Background In observational studies of Western populations, moderate alcohol use is usually associated with lower cancer mortality rates. However, moderate alcohol use (regular drinking of moderate amounts) is socially patterned. Evidence from other contexts can clarify such observations. We examined the association of moderate alcohol use with death from cancer in older Chinese adults from a developed non-Western setting, where occasional alcohol drinking (less than once per week of small amounts) is typical.
Methods Multivariable Cox regression analysis was used to assess the adjusted associations of alcohol use with death from cancer using a population-based prospective cohort of 66 820 Chinese aged ≥65 years enrolled from July 1998 to December 2001 at all the 18 Elderly Health Centres of the Hong Kong Government Department of Health, and followed till 30 May 2012.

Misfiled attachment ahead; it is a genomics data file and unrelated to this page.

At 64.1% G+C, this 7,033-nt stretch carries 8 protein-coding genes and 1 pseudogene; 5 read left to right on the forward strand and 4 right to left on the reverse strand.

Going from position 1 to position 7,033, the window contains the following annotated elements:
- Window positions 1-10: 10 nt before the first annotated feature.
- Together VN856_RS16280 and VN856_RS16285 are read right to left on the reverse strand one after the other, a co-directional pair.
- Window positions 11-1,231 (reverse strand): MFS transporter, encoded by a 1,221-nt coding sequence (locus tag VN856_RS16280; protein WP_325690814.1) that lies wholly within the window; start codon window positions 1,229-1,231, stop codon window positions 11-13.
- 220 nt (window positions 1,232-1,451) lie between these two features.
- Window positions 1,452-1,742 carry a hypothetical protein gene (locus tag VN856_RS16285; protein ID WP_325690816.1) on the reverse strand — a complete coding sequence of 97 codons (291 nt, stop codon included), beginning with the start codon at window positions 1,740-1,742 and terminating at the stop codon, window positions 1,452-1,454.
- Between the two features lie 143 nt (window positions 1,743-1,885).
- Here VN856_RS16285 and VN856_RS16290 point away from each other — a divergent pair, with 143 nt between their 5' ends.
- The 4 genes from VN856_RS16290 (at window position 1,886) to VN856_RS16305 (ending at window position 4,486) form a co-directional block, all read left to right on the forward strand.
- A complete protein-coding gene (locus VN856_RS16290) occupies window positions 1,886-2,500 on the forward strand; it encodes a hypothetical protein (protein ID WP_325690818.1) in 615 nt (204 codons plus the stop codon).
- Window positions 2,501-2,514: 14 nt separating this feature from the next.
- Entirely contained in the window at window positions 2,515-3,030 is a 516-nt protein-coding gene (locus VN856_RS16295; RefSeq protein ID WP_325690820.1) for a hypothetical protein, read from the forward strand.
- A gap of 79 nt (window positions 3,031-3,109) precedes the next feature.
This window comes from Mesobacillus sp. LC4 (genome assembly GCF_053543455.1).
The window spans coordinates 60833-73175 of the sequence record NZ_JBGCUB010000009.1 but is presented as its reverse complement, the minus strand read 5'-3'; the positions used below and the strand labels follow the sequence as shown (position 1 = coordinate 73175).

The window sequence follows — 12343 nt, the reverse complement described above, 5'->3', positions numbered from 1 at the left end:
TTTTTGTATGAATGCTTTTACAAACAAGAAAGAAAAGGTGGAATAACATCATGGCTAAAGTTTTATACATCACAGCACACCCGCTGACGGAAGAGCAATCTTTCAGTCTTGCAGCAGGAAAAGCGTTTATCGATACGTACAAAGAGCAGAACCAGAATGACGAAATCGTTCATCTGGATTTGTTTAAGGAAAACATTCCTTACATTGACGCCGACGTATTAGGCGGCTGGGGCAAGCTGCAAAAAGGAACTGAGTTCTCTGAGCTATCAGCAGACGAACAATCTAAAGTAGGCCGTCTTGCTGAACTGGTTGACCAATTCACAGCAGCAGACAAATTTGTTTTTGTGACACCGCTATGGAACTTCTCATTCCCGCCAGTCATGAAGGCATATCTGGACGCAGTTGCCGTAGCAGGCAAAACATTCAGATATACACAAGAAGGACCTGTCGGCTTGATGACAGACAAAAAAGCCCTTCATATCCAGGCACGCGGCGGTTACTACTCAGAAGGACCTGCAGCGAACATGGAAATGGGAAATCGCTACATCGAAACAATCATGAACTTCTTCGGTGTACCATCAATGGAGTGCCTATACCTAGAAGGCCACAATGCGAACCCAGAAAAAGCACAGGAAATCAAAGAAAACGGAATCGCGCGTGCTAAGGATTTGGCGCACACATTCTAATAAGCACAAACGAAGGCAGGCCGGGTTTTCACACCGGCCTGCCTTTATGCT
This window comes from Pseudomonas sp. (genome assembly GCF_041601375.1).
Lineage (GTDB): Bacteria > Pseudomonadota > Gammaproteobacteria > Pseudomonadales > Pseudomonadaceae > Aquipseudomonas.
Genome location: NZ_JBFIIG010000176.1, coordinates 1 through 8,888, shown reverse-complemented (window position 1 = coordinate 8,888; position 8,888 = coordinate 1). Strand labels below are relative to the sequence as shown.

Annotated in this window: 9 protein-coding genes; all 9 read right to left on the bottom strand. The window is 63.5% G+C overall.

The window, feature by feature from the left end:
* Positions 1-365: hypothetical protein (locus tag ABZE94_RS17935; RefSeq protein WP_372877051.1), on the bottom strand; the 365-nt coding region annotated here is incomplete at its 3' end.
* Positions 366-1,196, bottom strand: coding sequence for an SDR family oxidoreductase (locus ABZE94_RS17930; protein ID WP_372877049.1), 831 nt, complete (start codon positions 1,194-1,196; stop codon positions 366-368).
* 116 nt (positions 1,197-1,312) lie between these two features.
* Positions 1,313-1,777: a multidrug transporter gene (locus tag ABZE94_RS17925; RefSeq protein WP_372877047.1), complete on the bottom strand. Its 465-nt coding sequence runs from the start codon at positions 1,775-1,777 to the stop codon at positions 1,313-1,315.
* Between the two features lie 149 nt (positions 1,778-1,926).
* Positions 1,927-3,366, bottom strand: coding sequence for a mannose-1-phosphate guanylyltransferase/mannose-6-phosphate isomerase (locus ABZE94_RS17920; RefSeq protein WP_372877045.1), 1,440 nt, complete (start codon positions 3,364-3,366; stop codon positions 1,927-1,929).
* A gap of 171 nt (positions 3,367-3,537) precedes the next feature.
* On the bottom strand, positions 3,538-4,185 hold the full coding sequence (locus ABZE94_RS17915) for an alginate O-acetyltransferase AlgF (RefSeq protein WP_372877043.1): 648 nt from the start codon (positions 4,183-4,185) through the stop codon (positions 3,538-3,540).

Results After follow-up for about 10.5 years, 6335 cancer deaths were identified. Most current alcohol users were social drinkers (<1/week). Moderate drinkers had a similar risk of death from non-oesophageal cancer as never drinkers, but a higher risk of oesophageal cancer, adjusted for age, sex, socioeconomic position, lifestyle and health status. Social drinking (<1/week) was associated with a lower risk of death from non-oesophageal cancer, but not from oesophageal cancer.
Conclusions In a non-Western setting, no association of moderate alcohol use with death from cancer was found. Occasional social drinking (<1/week) was associated with a lower risk of cancer, suggesting that moderate alcohol use is not protective, but in any setting the attributes of being a typical drinker may be.
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